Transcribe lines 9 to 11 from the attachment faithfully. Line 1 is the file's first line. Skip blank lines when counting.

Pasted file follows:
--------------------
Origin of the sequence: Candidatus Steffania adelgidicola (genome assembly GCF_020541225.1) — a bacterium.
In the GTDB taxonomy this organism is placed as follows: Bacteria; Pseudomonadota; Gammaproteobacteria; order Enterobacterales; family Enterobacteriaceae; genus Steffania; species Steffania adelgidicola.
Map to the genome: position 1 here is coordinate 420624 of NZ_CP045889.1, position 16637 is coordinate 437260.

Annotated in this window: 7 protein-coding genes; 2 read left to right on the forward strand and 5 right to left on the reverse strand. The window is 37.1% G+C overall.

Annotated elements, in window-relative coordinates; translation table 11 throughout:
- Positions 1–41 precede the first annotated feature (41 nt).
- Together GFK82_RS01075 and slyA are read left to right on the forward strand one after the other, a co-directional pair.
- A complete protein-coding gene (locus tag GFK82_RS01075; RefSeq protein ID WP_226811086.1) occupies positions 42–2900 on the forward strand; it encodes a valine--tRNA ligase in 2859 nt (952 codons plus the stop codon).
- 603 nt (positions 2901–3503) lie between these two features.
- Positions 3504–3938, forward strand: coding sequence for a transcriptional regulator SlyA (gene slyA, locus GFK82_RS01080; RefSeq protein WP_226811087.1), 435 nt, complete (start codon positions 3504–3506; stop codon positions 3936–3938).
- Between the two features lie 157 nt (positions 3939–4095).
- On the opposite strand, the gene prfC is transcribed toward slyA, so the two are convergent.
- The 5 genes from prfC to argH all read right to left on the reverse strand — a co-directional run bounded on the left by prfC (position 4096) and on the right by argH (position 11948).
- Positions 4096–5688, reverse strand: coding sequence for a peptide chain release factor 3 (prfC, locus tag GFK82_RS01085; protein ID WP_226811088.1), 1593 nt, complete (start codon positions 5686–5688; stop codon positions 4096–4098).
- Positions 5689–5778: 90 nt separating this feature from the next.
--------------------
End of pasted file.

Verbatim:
- 603 nt (positions 2901–3503) lie between these two features.
- Positions 3504–3938, forward strand: coding sequence for a transcriptional regulator SlyA (gene slyA, locus GFK82_RS01080; RefSeq protein WP_226811087.1), 435 nt, complete (start codon positions 3504–3506; stop codon positions 3936–3938).
- Between the two features lie 157 nt (positions 3939–4095).